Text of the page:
• A bounding straight edge of a two-dimensional shape.
  • A flat surface of a three-dimensional object; a face.
  • One half (left or right, top or bottom, front or back, etc.) of something or someone.
  • A region in a specified position with respect to something.
  • The portion of the human torso usually covered by the arms when they are not raised; the areas on the left and right between the belly or chest and the back.
  • One surface of a sheet of paper (used instead of "page", which can mean one or both surfaces.)
  • One possible aspect of a concept, person or thing.
  • One set of competitors in a game.
  • A sports team.
  • A group of morris dancers who perform together.
  • A group having a particular allegiance in a conflict or competition.
  • A recorded piece of music; a record, especially in jazz.
  • Sidespin; english
  • A television channel, usually as opposed to the one currently being watched .
  • A dish that accompanies the main course; a side dish.
  • A line of descent traced through one parent as distinguished from that traced through another.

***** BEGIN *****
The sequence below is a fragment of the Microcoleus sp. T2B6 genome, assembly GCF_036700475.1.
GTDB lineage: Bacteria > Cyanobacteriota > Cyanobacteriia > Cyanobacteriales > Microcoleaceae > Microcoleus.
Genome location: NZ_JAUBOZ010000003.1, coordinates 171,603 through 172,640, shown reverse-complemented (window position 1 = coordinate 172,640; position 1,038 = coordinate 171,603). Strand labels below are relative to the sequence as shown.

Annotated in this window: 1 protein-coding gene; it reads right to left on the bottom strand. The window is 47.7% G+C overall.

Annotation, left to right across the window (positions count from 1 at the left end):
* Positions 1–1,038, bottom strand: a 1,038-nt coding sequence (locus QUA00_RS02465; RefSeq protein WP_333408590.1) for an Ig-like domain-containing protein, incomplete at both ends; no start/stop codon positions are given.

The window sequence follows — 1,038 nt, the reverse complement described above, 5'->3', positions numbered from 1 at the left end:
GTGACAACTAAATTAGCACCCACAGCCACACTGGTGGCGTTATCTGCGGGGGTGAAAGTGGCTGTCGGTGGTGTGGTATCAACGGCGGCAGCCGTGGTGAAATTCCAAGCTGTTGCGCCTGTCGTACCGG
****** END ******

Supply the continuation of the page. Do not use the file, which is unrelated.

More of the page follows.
• The batters faced in an inning by a particular pitcher
  • An unjustified air of self-importance.
  • A written monologue or part of a scene to be read by an actor at an audition.
  • A man who prefers not to engage in anal sex during homosexual intercourse.



  • To ally oneself, be in an alliance, usually with "with" or rarely "in with"
  • To lean on one side.
  • To be or stand at the side of; to be on the side toward.
  • To suit; to pair; to match.
  • To work (a timber or rib) to a certain thickness by trimming the sides.
  • To furnish with a siding.
  • To provide with, as a side or accompaniment.
  • To clear, tidy or sort.



Similar words

Narrower meaning words


  • From Middle English side, from Old English sīde, from Proto-Germanic *sīdǭ, from Proto-Indo-European *sēy-. Cognate with Saterland Frisian Siede, West Frisian side, Dutch zijde, zij, German Low German Sied, German Seite, Danish and Norwegian side, Swedish sida.
  • From Middle English side, syde, syd, from Old English sīd, from Proto-Germanic *sīdaz, from Proto-Indo-European *sēy-. Cognate with Low German sied, Swedish sid, Icelandic síður.

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